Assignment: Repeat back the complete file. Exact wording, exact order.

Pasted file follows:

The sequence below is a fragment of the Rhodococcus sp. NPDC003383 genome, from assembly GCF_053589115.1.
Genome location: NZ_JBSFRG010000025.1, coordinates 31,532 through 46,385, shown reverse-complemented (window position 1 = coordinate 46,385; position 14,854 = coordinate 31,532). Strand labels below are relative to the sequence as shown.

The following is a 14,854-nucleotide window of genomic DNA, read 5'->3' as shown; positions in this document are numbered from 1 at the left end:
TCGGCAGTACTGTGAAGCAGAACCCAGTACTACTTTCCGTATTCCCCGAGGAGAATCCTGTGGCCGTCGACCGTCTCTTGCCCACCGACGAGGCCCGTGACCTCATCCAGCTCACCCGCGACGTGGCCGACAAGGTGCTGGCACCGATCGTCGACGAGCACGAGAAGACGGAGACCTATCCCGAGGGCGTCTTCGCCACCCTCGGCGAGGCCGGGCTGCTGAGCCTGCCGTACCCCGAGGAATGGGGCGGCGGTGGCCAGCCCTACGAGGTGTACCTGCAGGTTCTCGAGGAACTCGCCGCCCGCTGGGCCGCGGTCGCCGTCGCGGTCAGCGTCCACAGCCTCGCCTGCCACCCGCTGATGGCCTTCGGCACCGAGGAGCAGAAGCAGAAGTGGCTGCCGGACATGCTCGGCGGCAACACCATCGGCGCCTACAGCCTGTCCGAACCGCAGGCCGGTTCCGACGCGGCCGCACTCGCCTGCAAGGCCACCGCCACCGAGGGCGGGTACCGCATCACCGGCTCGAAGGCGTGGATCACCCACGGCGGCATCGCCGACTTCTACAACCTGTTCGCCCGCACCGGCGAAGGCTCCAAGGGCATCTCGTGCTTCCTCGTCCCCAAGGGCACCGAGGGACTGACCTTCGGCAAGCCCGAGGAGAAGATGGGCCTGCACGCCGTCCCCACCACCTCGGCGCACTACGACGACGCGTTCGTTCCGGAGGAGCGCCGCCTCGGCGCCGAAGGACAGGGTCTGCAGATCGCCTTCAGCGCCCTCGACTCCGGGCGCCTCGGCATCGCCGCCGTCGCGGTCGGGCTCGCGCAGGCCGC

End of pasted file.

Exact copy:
The sequence below is a fragment of the Rhodococcus sp. NPDC003383 genome, from assembly GCF_053589115.1.
Genome location: NZ_JBSFRG010000025.1, coordinates 31,532 through 46,385, shown reverse-complemented (window position 1 = coordinate 46,385; position 14,854 = coordinate 31,532). Strand labels below are relative to the sequence as shown.

The following is a 14,854-nucleotide window of genomic DNA, read 5'->3' as shown; positions in this document are numbered from 1 at the left end:
TCGGCAGTACTGTGAAGCAGAACCCAGTACTACTTTCCGTATTCCCCGAGGAGAATCCTGTGGCCGTCGACCGTCTCTTGCCCACCGACGAGGCCCGTGACCTCATCCAGCTCACCCGCGACGTGGCCGACAAGGTGCTGGCACCGATCGTCGACGAGCACGAGAAGACGGAGACCTATCCCGAGGGCGTCTTCGCCACCCTCGGCGAGGCCGGGCTGCTGAGCCTGCCGTACCCCGAGGAATGGGGCGGCGGTGGCCAGCCCTACGAGGTGTACCTGCAGGTTCTCGAGGAACTCGCCGCCCGCTGGGCCGCGGTCGCCGTCGCGGTCAGCGTCCACAGCCTCGCCTGCCACCCGCTGATGGCCTTCGGCACCGAGGAGCAGAAGCAGAAGTGGCTGCCGGACATGCTCGGCGGCAACACCATCGGCGCCTACAGCCTGTCCGAACCGCAGGCCGGTTCCGACGCGGCCGCACTCGCCTGCAAGGCCACCGCCACCGAGGGCGGGTACCGCATCACCGGCTCGAAGGCGTGGATCACCCACGGCGGCATCGCCGACTTCTACAACCTGTTCGCCCGCACCGGCGAAGGCTCCAAGGGCATCTCGTGCTTCCTCGTCCCCAAGGGCACCGAGGGACTGACCTTCGGCAAGCCCGAGGAGAAGATGGGCCTGCACGCCGTCCCCACCACCTCGGCGCACTACGACGACGCGTTCGTTCCGGAGGAGCGCCGCCTCGGCGCCGAAGGACAGGGTCTGCAGATCGCCTTCAGCGCCCTCGACTCCGGGCGCCTCGGCATCGCCGCCGTCGCGGTCGGGCTCGCGCAGGCCGC